Scientists have created a living organism whose DNA is entirely human-made — perhaps a new form of life, experts said, and a milestone in the field of synthetic biology by researchers at the Medical Research Council Laboratory of Molecular Biology, who reported on Wednesday that they had rewritten the DNA of the bacteria Escherichia coli, producing a synthetic genome four times larger and far more complex than any previously created.“The achievement one day may lead to organisms that produce novel medicines or other valuable molecules, as living factories,” writes Carl Zimmer in Matter for the New York Times. “These synthetic bacteria also may offer clues as to how the genetic code arose in the early history of life.”
“It’s a landmark,” said Tom Ellis, director of the Center for Synthetic Biology at Imperial College London, who was not involved in the new study. “No one’s done anything like it in terms of size or in terms of number of changes before.”
Nine years ago, researchers built a synthetic genome that was one million base pairs long. The new E. coli genome, reported in the journal Nature, is four million base pairs long and had to be constructed with entirely new methods according to Jason Chin, a lead author of the study and currently a Program Leader at the Medical Research Council Laboratory of Molecular Biology (MRC-LMB), where he is also Head of the Center for Chemical & Synthetic Biology. He is also professor of Chemistry & Chemical Biology at the University of Cambridge.
The MRC-LMB lab says Chin has pioneered the development and application of methods for reprogramming the genetic code of living organisms. These approaches allow the site specific incorporation of designer unnatural amino acids, beyond the canonical 20, into proteins in diverse cells and organisms.
Chin, reports Zimmer, wanted to understand why all living things encode genetic information in the same baffling way: “The production of each amino acid in the cell is directed by three bases arranged in the DNA strand. Each of these trios is known as a codon. The codon TCT, for example, ensures that an amino acid called serine is attached to the end of a new protein.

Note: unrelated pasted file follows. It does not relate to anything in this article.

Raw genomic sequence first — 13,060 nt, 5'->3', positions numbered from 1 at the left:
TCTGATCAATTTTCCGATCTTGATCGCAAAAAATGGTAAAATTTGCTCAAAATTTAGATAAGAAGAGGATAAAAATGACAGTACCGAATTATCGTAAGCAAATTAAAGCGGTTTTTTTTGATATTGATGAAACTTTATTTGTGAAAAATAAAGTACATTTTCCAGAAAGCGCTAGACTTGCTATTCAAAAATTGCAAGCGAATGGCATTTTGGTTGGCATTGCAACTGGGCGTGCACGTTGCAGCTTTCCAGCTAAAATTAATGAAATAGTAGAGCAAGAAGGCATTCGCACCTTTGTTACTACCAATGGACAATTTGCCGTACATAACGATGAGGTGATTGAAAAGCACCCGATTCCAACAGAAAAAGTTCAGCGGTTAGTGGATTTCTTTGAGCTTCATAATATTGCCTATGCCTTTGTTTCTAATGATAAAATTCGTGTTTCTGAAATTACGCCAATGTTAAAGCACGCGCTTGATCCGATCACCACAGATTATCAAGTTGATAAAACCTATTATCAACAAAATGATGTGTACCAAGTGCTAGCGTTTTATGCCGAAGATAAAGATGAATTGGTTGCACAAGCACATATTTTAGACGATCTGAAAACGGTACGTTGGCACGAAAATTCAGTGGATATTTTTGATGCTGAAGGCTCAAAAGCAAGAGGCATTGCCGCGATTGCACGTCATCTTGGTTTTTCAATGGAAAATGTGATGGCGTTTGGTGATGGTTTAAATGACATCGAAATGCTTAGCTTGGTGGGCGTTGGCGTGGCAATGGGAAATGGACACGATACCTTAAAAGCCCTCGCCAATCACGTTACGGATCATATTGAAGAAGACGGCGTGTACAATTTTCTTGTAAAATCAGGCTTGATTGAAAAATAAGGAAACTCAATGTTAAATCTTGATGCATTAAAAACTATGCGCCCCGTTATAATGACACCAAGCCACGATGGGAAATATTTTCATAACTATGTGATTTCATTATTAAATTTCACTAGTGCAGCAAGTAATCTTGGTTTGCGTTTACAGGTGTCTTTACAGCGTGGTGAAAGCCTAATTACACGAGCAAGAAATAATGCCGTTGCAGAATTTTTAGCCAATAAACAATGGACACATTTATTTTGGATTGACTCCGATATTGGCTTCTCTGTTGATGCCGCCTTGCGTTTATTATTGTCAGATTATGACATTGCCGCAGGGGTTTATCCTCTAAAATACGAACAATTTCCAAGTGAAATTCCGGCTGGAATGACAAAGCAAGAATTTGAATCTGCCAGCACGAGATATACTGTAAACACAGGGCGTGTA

“Since there are only 20 amino acids, you’d think the genome only needs 20 codons to make them. But the genetic code is full of redundancies, for reasons that no one understands. Amino acids are encoded by 61 codons, not 20. Production of serine, for example, is governed by six different codons. (Another three codons are called stop codons; they tell DNA where to stop construction of an amino acid.)”
Chin was intrigued by all this duplication and asks: “Were all these chunks of DNA essential to life? Because life universally uses 64 codons, we really didn’t have an answer.”
Creating an Organism that Could Shed Light on All the Duplication
Nature uses 64 codons to encode the synthesis of proteins from the genome, and chooses 1 sense codon—out of up to 6 synonyms—to encode each amino acid. Synonymous codon choice has diverse and important roles, and many synonymous substitutions are detrimental.
Chin’s lab demonstrated that the number of codons used to encode the canonical amino acids can be reduced, through the genome-wide substitution of target codons by defined synonyms. We create a variant of Escherichia coli with a four-megabase synthetic genome through a high-fidelity convergent total synthesis.
Their synthetic genome implements a defined recoding and refactoring scheme—with simple corrections at just seven positions—to replace every known occurrence of two sense codons and a stop codon in the genome. Thus, they recoded 18,214 codons to create an organism with a 61-codon genome; this organism uses 59 codons to encode the 20 amino acids, and enables the deletion of a previously essential transfer RNA.
Much to their relief, Zimmer reports the altered E. coli did not die. The bacteria grow more slowly than regular E. coli and develop longer, rod-shaped cells. But they are very much alive.
Chin hopes to build on this experiment by removing more codons and compressing the genetic code even further. He wants to see just how streamlined the genetic code can be while still supporting life.
Recoding DNA could also allow scientists to program engineered cells so that their genes won’t work if they escape into other species. “It creates a genetic firewall,” said Finn Stirling, a synthetic biologist at Harvard Medical School who was not involved in the new study.
Researchers are also interested in recoding life because it opens up the opportunity to make molecules with entirely new kinds of chemistry, writes Zimmer. “Beyond the 20 amino acids used by all living things, there are hundreds of other kinds. A compressed genetic code will free up codons that scientists can use to encode these new building blocks, making new proteins that carry out new tasks in the body.”
Image credit top of page: Burt Chan Artificial Life Award